Every so often I get to do cool stuff (like attend art exhibitions). It gets even cooler when I get to be part of the show. But there is no feeling in the world better than validation, and that is exactly what happened to me recently when a person I just met told me someone offered to buy the photograph I had just printed for him a few minutes prior on a Canon PRO-Series at the Fresno art hop.
Let me set the scene for you…
I happen to be friends with the curator of the art museum and was invited to participate in the event. Artist Marc Blake volunteered some of his work to be printed (by me on a Canon PRO-2000) and displayed at the K-Jewel art gallery for their December 2019 art hop. After seeing the printed and mounted images, I was asked to take a printer to the event and do live printing demonstrations of photos that were being taken at the event!
Umm, yea! Any time I can show off a Canon imagePROGRAF PRO-Series printer, I’m all over the opportunity!
Early in the evening, a man approached me, and we began talking about the printer. He was admiring the images I was printing as he said he would like to see what his work would look like in print, but he didn’t have any images. When I noticed the camera bag in his hand, I asked him to go snap a few photos just around the area. Through the window I could see the neon glow of the Warnors Theatre sign across the street. I recommended he photograph that, because I thought the colors would be cool to see.
As you can tell from the headline image on this page… he got the shot! Now here’s what you don’t know…
Like any professional photographer would, Allan was concerned that the image had not been edited. Candidly, I prefer printing unedited photos at demonstrations because it gives the most accurate representation of the capabilities of the Canon PRO-Series printers.
I liked the image so much that I asked Allan if I could keep a copy for myself. He said he didn’t mind as I was pressing the print button. We made small talk for slightly less than 7 minutes while his photo was printing, and upon completion of the print job, we had a new topic of conversation… his work (on my printer).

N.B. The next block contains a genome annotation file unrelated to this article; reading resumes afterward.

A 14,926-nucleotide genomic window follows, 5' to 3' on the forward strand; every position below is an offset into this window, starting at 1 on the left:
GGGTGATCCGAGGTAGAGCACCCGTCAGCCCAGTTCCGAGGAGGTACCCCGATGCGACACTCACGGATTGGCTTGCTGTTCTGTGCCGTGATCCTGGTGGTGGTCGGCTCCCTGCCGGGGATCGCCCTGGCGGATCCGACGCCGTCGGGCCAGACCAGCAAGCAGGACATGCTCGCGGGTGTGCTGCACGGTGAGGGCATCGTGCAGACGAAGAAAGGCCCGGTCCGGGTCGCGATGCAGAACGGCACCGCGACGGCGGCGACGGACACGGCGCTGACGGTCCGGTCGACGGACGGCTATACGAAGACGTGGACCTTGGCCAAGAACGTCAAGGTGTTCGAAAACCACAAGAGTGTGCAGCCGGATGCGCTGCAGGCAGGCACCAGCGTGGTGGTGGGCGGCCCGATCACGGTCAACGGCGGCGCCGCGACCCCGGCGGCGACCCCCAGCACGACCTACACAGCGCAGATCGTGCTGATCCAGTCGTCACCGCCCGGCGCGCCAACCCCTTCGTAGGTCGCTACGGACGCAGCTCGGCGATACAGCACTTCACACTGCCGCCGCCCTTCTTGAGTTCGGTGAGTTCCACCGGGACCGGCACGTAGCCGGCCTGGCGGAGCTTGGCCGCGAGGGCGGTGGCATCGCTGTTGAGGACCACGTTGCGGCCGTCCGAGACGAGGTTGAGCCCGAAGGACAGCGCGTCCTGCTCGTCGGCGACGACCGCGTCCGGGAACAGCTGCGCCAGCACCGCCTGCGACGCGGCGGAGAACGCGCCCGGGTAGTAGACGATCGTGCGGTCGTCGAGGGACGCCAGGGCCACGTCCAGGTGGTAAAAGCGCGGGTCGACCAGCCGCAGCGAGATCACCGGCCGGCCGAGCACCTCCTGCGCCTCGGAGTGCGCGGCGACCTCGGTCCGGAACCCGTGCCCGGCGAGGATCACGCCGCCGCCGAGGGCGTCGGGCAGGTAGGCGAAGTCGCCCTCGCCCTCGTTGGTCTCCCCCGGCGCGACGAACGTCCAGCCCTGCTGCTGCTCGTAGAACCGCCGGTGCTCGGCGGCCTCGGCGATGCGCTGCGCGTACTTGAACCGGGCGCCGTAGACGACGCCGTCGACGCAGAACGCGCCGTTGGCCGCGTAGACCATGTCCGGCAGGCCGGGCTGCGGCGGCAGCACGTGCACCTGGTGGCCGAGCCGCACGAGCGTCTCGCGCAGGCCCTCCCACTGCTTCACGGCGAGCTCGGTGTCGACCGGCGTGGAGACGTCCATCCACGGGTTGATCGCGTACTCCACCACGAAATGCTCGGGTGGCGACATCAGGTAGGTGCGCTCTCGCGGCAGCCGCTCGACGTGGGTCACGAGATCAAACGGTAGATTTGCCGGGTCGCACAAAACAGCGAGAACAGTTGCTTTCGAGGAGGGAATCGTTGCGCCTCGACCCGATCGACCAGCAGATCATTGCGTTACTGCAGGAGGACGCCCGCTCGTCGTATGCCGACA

The first thing we both noticed was the vivid color reproduction of the neon light. He was blown away by the quality of the unedited image; so blown away in fact that he took 17” x 12” print (custom size for reasons) across the street to show some fellow art hoppers. It was at that moment Allan realized the power of the printer! Someone wanted to buy the image he held in his hands. The image he captured roughly 15 minutes ago.
Allan was excited to tell me how many people asked him how he got such a high-quality print so quickly. They asked if he had left the art hop to go print the shot he had just captured. They pressed even further, “Do you have a printer at home” and “did you go to Horn” (a local photo lab in Fresno). Allan just pointed and said “no, there’s a guy (me) over there (K-Jewel art gallery) printing stuff (photos) right now”.
During the conversation, I asked Allan if he sold the guy the image. He said no then explained that he wanted to show other people. I wish he would have sold it to the customer for 3 reasons.
Speaking of making money, let’s talk about increasing profit for a second. Allan had an opportunity that night to make free, easy money at whatever price tag he put on that image. Let’s say for gits and shiggles he would have sold it for $20. Allan would have made $20 simply for going to the art hop that night. For those of you thinking to yourselves “yea, but normally he would have had to print that image, and there is a cost”, let me start by saying, you’re right.
There is always a cost of goods sold (COGS) that accompanies any sale of a product. Once upon a time, it was difficult to figure an accurate cost on the amount of ink and media (paper). The Canon imagePROGRAF PRO-Series printers have a free software called Accounting Manager that shows every tiny detail of a print job. As you can see in the screenshot here, the printed image cost $1.43 (rounded up to the nearest penny).
Using that same $20 scenario, subtracting the $1.43 cost of goods from his $20 sale, the profit margin would have been $18.57 to Allan, for 1 single image that took less than 20 minutes to shoot, print, and sell. Without having the ability to print on demand, the photographer leaves so much profit behind. What’s worse is finding out the customer took your digital work to a big box store to have it printed, thus giving money to your competitor rather than giving it to you.
Selling photos is quite simple if you know how to sell properly. The ProPrintcast is a podcast for people that make money with print. The webisodes cover topics that range from marketing and prospecting to selling skills and making money with print!
And that, friends, is validation to the discussions I have with people all the time about printing. You don’t know what you don’t know, and if you aren’t printing and selling your work, you simply don’t know what you are missing (hint, hint, you’re missing profit margin, but more importantly you are missing a great marketing vehicle…. Your work, in your customers house, on display for all their friends to see… and then their friends will call you).